“These caring ways of relating are of value because they provide information about what is possible in marital relationships affected by Alzheimer’s disease,” said Williams.

“Illuminating ways that couples demonstrate caring can be a source of strength to those who feel hopeless, discouraged and ready to give up, and can empower nurses to reach out to couples.”


Journal Reference:

Christine L. Williams. Maintaining Caring Relationships in Spouses Affected by Alzheimer’s Disease. International Journal of Human Caring, July 2015

Copyright 2015 ScienceDaily or by third parties, where indicated.


Clinical Trials Results and New Data Analyses in Amyloid-Related therapies from the Alzheimer’s Association International Conference 2015

(Alzheimer’s Association)  Clinical trial results from three studies of investigational therapies related to amyloid protein were presented today at the Alzheimer’s Association International Conference® 2015 (AAIC® 2015) in Washington, D.C.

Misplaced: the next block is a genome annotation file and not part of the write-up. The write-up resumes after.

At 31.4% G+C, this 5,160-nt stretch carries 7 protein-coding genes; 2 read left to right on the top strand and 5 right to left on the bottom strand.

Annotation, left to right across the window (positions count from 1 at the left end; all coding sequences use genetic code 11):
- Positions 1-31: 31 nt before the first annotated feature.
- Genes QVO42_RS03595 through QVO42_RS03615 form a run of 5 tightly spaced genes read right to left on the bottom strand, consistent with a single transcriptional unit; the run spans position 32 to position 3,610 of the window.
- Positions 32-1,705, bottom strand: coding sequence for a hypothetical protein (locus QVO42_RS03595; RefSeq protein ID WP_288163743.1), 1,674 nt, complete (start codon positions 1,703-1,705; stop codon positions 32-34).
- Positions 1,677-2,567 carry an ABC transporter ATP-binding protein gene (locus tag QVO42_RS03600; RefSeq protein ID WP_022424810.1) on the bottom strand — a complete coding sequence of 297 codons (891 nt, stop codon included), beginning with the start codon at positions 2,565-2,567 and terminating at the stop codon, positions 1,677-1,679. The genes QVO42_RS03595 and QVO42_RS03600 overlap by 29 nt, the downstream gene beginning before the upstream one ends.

They included:

  • A new “delayed-start” analysis of negative Phase 3 clinical trials of solanezumab (Lilly) which suggests that the drug may slow the progression of mild Alzheimer’s disease.
  • A biomarker-only analysis of a discontinued Phase 3 clinical trial of gantenerumab (Roche) that shows the drug engaged its target in the brain and generated positive biological changes.
  • New data from PRIME, the Phase 1b study of aducanumab (Biogen).

Two abnormal structures called amyloid plaques and tau tangles are prime suspects in damaging and killing brain cells in Alzheimer’s disease and other dementias. Plaques are deposits of a protein fragment called beta-amyloid that build up in the spaces between nerve cells. Tangles are twisted fibers of another protein called tau that build up inside cells.